The U.S. Senate aims to approve legislation this week that would boost the United States’ domestic semiconductor industry and improve competitiveness with China amid a global supply chain crisis.
“We need to move quickly,” Senate Majority Leader Chuck Schumer (D-N.Y.) said on July 18. “Without these incentives from Congress, the capital investment required for expanding production is not economically viable in the United States, given other global alternatives.”
The legislation at hand is a compromise version of two bills that members of Congress have been working on for more than a year, to provide funding that will spur domestic semiconductor production.
A Matter of National Security
Semiconductors, which are used in the production of everything from personal computers to hypersonic missiles, have become a key point of anxiety in the past two years as a global supply chain crisis has wreaked havoc on the United States’ ability to obtain the chips.
“The semiconductor industry is not just any industry,” said Bonnie Glick, director of the Krach Institute for Tech Diplomacy at Purdue University. “It’s one that was developed in the United States and touches many of our other industries, including manufacturing, as well as the systems that are intrinsic to modern life.
“Semiconductors are at the heart of technology and play a critical role in our national security, as they power defense systems and emerging technologies including artificial intelligence, 5G and next generation broadband, quantum computing, and hypersonic capabilities.”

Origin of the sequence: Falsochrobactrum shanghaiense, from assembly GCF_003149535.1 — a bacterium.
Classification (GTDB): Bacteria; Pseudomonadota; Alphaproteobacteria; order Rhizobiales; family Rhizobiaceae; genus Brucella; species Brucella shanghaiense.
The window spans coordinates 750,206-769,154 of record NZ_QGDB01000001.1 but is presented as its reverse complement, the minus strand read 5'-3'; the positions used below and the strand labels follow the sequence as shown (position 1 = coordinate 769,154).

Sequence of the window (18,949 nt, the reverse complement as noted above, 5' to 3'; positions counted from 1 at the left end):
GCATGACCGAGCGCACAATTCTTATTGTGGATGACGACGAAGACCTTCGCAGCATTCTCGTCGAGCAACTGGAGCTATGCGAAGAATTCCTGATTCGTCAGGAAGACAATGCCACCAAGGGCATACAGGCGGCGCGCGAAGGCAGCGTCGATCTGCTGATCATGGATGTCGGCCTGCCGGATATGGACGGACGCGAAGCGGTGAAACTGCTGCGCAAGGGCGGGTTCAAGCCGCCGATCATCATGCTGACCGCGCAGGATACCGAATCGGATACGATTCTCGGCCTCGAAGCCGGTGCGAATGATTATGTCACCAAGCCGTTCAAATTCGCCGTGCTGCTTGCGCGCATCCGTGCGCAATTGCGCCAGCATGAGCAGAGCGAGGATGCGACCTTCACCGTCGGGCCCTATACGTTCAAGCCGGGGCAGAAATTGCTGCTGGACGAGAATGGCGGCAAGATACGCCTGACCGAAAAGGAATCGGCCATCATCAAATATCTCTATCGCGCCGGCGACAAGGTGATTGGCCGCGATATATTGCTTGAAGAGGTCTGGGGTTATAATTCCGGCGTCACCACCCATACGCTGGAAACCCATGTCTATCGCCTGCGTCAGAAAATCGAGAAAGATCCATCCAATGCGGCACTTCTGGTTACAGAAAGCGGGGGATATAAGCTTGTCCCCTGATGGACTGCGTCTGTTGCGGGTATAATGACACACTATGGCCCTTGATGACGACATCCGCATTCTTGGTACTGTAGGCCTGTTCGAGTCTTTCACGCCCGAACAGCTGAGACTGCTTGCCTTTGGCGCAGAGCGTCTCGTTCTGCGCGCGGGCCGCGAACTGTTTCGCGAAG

That reliance on semiconductors has become a problem for national security in the age of COVID-19. In 2021, more than 60 percent of such chips were produced in Taiwan. Still, supply chain woes and related global resource shortages resulted in the nation’s inability to obtain enough chips to meet demand.
China hasn’t been immune to the squeeze on chips either and is quickly dumping resources into bolstering domestic production. Glick, who previously served as deputy administrator of the U.S. Agency for International Development during the Trump administration, said that was something the United States couldn’t ignore.
“Other countries, notably China, have been incentivizing production through tax breaks and other measures, and the United States can’t afford to stay on the sidelines,” Glick said.
“The idea of the legislation is to spur growth at home and encourage allies to invest in the United States.”
As such, U.S. lawmakers aim to swiftly develop a domestic supply of chips to ensure resilience in the national supply chain through a process referred to as reshoring, in which the creation and supply of chips are controlled either domestically or through close allies of the United States.
“As the recent and ongoing supply chain crisis has demonstrated, we need to develop and sustain more capabilities at home,” Glick said. “Shortages have rippled through industries, furloughing hundreds of thousands of U.S. workers employed in everything from manufacturing to logistics to healthcare, while depressing overall output.”